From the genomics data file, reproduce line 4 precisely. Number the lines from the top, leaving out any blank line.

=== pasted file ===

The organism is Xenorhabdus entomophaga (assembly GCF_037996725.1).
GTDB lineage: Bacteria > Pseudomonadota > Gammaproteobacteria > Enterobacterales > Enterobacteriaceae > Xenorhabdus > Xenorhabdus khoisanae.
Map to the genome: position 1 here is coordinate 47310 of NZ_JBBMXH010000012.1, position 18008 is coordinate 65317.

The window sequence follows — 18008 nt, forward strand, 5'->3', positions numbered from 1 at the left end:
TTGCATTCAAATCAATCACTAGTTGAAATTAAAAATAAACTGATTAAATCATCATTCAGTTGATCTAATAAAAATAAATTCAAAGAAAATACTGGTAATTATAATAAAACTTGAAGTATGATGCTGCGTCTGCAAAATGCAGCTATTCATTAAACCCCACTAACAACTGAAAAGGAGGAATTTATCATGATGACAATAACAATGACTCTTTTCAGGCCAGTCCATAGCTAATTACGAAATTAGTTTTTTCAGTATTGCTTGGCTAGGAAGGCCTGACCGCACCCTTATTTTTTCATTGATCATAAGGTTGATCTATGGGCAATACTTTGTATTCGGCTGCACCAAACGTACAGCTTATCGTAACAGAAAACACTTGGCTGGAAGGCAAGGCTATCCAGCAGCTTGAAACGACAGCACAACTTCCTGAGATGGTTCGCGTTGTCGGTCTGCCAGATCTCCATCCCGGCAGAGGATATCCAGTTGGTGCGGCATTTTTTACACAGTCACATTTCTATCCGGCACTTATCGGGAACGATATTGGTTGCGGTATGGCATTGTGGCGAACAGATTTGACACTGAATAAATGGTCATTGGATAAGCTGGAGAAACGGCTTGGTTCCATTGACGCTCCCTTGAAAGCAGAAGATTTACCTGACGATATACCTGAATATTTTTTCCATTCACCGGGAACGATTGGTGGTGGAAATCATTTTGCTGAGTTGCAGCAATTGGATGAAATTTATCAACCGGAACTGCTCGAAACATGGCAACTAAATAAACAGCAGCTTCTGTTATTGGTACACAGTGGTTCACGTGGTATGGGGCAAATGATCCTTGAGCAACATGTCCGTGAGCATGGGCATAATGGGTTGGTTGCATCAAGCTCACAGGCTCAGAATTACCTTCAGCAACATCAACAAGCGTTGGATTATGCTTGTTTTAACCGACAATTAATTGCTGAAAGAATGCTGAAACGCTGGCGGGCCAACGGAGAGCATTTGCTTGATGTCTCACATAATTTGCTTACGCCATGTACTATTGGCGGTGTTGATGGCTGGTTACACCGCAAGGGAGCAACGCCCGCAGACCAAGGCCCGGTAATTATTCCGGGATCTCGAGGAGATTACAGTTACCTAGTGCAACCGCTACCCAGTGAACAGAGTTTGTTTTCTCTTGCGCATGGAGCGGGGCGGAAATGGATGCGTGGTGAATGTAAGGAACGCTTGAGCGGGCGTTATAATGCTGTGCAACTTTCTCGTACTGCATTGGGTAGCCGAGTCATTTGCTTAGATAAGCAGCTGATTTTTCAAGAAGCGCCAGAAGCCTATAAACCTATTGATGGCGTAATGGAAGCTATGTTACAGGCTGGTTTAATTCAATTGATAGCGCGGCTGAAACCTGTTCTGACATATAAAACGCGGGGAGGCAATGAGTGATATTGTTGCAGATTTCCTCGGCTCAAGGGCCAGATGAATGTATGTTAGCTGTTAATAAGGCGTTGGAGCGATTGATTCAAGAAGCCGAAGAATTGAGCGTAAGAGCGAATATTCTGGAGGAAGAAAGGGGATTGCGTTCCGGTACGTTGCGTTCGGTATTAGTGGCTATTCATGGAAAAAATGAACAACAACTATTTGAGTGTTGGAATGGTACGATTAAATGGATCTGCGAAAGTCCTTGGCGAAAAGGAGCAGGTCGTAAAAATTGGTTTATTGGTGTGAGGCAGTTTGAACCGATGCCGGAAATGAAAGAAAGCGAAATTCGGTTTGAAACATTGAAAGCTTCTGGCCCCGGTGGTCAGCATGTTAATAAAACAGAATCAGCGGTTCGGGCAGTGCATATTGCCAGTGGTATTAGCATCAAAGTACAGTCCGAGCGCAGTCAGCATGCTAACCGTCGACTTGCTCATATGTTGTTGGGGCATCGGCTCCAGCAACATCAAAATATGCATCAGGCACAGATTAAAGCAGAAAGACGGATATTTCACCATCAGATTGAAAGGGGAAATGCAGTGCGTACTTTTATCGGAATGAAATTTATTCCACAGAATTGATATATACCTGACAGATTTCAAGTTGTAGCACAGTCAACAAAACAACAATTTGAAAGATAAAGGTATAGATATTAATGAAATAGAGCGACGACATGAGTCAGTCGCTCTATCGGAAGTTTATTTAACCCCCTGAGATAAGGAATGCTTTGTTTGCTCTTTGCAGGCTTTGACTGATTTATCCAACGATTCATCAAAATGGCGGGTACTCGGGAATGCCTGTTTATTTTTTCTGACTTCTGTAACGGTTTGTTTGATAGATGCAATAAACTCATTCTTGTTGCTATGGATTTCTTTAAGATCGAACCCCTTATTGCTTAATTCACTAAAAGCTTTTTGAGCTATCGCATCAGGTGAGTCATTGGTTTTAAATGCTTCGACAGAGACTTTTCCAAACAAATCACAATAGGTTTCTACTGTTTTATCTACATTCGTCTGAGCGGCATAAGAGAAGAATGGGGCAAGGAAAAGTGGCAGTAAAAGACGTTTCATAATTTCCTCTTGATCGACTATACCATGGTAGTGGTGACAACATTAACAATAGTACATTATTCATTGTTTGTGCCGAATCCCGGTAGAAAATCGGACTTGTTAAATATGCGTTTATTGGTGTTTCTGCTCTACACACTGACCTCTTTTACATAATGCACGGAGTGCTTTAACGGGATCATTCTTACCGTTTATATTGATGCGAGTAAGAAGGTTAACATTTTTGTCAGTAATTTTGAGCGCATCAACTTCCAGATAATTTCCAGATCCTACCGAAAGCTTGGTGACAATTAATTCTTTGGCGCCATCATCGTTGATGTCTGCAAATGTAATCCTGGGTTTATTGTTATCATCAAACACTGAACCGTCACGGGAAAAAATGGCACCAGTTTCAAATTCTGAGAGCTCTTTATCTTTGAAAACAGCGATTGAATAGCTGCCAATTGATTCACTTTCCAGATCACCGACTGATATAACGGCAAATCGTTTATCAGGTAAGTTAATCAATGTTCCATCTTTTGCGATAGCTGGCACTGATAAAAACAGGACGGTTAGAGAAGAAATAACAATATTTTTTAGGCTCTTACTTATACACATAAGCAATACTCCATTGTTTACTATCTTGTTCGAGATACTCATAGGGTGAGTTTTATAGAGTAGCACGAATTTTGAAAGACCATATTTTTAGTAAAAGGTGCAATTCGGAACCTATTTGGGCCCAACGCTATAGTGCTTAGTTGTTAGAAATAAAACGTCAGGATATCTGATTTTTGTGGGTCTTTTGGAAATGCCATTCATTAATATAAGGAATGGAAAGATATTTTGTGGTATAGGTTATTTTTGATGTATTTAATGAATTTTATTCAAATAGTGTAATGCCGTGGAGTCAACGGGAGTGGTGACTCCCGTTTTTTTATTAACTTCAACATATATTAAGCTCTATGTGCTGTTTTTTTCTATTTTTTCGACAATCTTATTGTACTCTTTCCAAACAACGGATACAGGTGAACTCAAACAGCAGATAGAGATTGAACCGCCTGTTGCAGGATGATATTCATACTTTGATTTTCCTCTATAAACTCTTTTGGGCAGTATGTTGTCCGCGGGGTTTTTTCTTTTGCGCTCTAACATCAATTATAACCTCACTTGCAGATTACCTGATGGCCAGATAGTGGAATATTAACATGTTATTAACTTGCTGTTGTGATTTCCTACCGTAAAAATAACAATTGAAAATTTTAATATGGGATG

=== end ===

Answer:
The window sequence follows — 18008 nt, forward strand, 5'->3', positions numbered from 1 at the left end: